In recent years, the number of animal models of human disease has increased and their use is now widespread. The need to study biological processes and morphological features in small-animal models-and to do so noninvasively so that the process can be tracked over time-has stimulated the development of high-resolution biomedical imaging devices. Nowadays, drug development relies heavily on the use of small-animal models and molecular imaging techniques, such as positron emission tomography (PET) or single-photon emission computed tomography (SPECT) to provide the required functional information that characterizes the behavior of the drug. However, the results obtained are sometimes difficult to interpret due to the lack of a reliable anatomical localization of tracer uptake. In order to avoid this problem, registration of PET and SPECT images with accurate anatomical images  has proven to be an appropriate choice in new multimodality systems.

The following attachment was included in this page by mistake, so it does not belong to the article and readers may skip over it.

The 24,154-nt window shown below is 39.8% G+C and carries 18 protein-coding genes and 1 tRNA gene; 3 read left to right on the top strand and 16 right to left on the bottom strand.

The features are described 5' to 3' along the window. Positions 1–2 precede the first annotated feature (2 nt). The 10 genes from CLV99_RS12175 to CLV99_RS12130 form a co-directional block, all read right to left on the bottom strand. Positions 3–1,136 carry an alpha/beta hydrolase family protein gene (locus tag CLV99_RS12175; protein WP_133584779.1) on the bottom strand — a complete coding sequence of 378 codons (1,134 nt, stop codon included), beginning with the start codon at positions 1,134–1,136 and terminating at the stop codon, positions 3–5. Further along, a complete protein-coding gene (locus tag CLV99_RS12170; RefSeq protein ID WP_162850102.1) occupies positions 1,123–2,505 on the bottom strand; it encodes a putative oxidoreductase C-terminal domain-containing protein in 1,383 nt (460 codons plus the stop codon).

|Original language||English (US)|
|Title of host publication||Integrated Microsystems|
|Subtitle of host publication||Electronics, Photonics, and Biotechnology|
|Number of pages||27|
|State||Published - Jan 1 2017|
ASJC Scopus subject areas
- Physics and Astronomy(all)